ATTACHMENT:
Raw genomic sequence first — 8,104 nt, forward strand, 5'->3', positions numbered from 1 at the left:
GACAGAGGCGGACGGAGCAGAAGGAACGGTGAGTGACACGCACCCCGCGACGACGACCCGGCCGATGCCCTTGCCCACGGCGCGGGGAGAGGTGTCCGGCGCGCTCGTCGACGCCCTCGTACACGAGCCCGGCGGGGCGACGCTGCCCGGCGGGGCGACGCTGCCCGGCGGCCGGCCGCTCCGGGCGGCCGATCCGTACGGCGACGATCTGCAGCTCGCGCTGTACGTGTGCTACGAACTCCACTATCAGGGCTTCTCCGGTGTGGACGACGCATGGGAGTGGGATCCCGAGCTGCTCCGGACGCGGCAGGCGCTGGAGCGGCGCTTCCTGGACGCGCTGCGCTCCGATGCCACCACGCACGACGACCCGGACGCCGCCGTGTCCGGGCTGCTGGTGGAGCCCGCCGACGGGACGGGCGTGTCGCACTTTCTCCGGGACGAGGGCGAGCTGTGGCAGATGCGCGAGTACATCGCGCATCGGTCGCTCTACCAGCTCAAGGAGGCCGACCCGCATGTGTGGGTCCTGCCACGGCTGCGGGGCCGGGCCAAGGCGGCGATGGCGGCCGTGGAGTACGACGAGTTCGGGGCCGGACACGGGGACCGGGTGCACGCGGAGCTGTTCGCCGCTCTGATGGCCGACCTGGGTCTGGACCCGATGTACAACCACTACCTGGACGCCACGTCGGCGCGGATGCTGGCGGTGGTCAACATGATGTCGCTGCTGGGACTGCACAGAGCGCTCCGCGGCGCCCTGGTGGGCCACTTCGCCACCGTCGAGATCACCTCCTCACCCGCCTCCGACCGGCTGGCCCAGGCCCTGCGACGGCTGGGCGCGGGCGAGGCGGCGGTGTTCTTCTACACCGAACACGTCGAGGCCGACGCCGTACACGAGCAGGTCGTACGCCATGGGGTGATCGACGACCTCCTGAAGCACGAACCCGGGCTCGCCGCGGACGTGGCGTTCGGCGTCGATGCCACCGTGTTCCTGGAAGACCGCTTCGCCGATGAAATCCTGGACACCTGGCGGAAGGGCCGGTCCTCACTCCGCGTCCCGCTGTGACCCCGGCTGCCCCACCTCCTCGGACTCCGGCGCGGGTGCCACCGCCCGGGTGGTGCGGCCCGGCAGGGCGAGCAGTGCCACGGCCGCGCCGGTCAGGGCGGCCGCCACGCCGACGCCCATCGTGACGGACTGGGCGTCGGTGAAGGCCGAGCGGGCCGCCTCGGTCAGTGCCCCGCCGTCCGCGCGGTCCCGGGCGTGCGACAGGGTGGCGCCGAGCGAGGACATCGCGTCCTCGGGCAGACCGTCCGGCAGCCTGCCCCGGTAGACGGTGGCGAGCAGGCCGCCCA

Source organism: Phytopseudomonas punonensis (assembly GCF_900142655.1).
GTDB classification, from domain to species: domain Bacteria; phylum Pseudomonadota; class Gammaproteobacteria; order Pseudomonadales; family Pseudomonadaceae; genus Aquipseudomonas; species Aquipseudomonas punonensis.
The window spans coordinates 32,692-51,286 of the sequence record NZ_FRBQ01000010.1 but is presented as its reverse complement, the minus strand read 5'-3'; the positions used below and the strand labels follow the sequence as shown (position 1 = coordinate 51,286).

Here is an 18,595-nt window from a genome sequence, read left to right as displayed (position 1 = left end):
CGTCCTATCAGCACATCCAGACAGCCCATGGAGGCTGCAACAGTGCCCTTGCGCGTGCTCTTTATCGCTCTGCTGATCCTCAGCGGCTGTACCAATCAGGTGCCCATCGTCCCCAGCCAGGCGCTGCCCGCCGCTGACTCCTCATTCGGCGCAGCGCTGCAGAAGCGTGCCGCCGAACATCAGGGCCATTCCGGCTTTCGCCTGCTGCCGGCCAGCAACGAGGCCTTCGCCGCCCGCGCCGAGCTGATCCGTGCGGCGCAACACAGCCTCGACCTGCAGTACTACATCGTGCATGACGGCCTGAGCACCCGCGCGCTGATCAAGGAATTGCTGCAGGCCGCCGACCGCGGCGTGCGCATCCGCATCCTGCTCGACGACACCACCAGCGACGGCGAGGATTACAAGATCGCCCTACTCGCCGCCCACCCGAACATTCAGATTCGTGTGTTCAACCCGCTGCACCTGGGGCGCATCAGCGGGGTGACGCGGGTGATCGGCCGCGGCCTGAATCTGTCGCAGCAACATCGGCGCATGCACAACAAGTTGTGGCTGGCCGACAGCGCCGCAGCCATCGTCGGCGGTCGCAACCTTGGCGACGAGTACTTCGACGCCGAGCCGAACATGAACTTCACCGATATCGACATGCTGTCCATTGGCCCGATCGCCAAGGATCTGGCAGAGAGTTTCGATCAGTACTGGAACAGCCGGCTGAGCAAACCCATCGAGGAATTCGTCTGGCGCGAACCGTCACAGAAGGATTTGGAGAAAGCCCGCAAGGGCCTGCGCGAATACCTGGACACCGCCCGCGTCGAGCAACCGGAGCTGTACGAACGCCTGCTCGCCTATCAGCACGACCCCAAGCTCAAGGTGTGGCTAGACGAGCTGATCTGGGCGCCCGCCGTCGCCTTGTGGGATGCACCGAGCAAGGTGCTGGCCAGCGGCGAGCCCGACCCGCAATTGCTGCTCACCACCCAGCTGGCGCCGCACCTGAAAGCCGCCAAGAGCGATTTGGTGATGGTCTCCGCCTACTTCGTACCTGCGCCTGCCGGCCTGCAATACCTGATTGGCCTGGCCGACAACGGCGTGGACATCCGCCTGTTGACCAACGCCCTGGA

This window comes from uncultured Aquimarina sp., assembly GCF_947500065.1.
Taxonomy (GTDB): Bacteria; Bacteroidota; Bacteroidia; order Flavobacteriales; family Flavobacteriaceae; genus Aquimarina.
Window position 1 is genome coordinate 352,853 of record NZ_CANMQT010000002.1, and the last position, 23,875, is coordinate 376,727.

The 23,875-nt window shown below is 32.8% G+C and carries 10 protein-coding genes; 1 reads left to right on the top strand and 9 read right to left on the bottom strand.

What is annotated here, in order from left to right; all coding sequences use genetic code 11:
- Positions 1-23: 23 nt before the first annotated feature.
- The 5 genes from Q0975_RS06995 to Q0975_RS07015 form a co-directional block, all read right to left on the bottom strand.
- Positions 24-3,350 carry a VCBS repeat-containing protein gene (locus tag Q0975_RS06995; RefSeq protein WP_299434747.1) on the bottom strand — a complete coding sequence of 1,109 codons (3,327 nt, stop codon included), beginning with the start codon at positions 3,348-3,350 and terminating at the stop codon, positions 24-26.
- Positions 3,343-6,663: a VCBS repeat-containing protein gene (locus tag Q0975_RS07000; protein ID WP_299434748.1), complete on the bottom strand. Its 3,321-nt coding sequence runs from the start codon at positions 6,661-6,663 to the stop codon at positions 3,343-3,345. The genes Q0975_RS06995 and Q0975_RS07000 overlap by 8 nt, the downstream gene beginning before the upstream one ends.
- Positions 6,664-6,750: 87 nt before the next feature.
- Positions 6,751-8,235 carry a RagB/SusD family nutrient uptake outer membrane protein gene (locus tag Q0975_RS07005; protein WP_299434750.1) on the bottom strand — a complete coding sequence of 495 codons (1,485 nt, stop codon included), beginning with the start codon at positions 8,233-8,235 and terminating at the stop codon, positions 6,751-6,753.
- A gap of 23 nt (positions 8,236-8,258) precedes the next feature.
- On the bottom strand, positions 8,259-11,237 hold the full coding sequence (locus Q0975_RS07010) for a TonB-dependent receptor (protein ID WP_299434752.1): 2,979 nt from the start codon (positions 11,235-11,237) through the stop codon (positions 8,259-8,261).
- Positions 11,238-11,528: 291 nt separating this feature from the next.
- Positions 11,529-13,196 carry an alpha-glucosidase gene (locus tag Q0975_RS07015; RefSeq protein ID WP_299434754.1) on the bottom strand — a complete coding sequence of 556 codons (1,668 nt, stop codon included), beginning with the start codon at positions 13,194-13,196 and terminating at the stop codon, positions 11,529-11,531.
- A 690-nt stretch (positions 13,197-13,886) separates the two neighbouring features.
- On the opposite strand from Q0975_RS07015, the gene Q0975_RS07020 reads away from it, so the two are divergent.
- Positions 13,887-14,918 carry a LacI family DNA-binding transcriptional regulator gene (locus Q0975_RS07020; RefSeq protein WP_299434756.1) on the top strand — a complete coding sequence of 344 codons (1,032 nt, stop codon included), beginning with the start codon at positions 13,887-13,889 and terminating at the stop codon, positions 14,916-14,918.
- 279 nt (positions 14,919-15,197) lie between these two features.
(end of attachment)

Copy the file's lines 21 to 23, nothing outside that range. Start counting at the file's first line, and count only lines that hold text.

- Positions 11,238-11,528: 291 nt separating this feature from the next.
- Positions 11,529-13,196 carry an alpha-glucosidase gene (locus tag Q0975_RS07015; RefSeq protein ID WP_299434754.1) on the bottom strand — a complete coding sequence of 556 codons (1,668 nt, stop codon included), beginning with the start codon at positions 13,194-13,196 and terminating at the stop codon, positions 11,529-11,531.
- A 690-nt stretch (positions 13,197-13,886) separates the two neighbouring features.